I thought that this book was extremely well written. I also thought that Jeremy Bobb did an superb job with the narration. The biggest problem I had with the book is that Professor Berg has produced a volume that deifies President Wilson too much and is not critical enough of his shortcomings both as a person and as a world leader. Throughout the book Berg gives short shift to Wilson's weaknesses (his unwillingness to forgive people whom he felt betrayed him, his pure enmity for Henry Cabot Lodge with regard to the Versailles treaty and the racism that came from his Southern roots) while spending way too much time on the good that he accomplished (his Progressive Agenda and his willingness to try to avoid US involvement in World War I until Imperial Germany pushed him too far). In writing this book Berg indicated that he had access to previously unreleased materials (i.e. the letters of one of Wilson's daughters and the letters of Dr. Grayson who was Wilson's personal physician), but in completing the book I am left with the feeling that the addition of these materials did not add greatly to the biography or shed any new light on Wilson than what I already know. If you have never read a biography of Wilson before, this book would be a good place to start in trying to understand him- but I believe that if you really want to understand the man and the times he lived, this book is only a first step.
I must admit that I am not a great fan of Lyndon B. Johnson-especially since I place great blame on him for the Vietnam war. That being said, upon finishing this book I acquired a great deal of respect for President Johnson- especially in light of the way he handled himself during the time period that is covered in this book. The humiliation that he faced while serving as Vice President and his ability to hold up to being ostracized by the Kennedy White House inner circle during the Kennedy Administration are very well portrayed in this book- and have in part changed my opinion of him. But my greatest respect for him is reserved for the way in which he almost single handedly pushed through the passage of the Civil Rights Act of 1964.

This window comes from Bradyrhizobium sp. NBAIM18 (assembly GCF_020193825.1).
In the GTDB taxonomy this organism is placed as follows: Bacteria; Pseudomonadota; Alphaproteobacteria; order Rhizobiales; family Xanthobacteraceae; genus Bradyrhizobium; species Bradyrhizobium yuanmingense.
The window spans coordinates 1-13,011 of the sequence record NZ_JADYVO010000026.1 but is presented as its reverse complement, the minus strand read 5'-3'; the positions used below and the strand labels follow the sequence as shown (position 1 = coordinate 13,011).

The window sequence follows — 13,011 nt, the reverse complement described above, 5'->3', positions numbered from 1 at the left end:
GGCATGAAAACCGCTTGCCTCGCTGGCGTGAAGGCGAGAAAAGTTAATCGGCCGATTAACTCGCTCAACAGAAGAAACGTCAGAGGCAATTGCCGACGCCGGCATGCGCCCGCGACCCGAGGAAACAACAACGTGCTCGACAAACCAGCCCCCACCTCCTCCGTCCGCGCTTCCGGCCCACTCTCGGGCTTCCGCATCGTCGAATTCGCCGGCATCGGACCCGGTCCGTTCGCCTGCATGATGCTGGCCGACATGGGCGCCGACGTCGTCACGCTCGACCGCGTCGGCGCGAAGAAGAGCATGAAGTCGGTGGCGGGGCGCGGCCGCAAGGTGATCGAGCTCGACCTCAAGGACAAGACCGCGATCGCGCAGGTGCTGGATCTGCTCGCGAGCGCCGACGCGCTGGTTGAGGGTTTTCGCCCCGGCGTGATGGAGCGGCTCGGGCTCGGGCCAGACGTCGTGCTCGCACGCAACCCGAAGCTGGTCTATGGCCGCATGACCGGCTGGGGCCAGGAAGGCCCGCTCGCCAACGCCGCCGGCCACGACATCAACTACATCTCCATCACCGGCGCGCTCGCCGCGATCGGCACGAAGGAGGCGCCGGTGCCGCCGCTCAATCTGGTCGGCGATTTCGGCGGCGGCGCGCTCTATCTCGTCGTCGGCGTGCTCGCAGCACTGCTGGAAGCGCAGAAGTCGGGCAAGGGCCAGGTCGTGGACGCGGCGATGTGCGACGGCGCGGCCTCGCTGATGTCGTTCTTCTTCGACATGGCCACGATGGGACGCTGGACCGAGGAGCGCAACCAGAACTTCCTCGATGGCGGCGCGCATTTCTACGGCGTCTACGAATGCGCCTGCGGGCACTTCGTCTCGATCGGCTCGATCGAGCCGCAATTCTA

As he always does, the author does a great job in describing and analyzing all of the events from Johnson's election as Vice President to the passage of the Civil Rights Act. Grover Gardner does a great job (as he almost always does) narrating the book. I am really looking forward to his next volume on Johnson's life.
This book is well worth the listen.
The author started with a great thesis- namely the decline of the Army Leadership by the Generals who have led the US both during and since World War II. He then did an excellent job supporting his position by offering great insight into all of the wars in which the army has been deployed- from World War II, Korea, Vietnam, Panama, Iraq and Afghanistan. Portraits of all of the American Generals who commanded the US Army in these- Marshall, Eisenhower, Patton, McArthur, Ridgeway, Taylor, Westmoreland, Abrams, Schwartzkopf, Powell, Franks, Petraeus, Sanchez, McCrystal are laid out here for the listener, as well as how each contribted to the success or failure of the army high command during these wars.
George Catlett Marshall- whom quite frankly not many people know enough about and appreciate today. Ricks portrays him as the father of what was great in the army during World War II- namely the ability to select men of high intelligence, energy and affability to lead the US forces- and to remove from command those generals who did not win battles. I became so fascinated by Ricks' portrait of Marshall that after listening to this recording I actually purchased and am reading a biography of Marshall from Amazon (Ed Cray's book entitled "General Of The Army"- which happens to be a great read so far) . Not many people actually realize it but Marshall wanted to command the Allied Invasion at Normandy in 1944- and it was at Franklin Roosevelt's request that he did not agree to become the commander and instead appointed Eisenhower- who as we all know won enough accolade and fame to eventually be elected President of the US.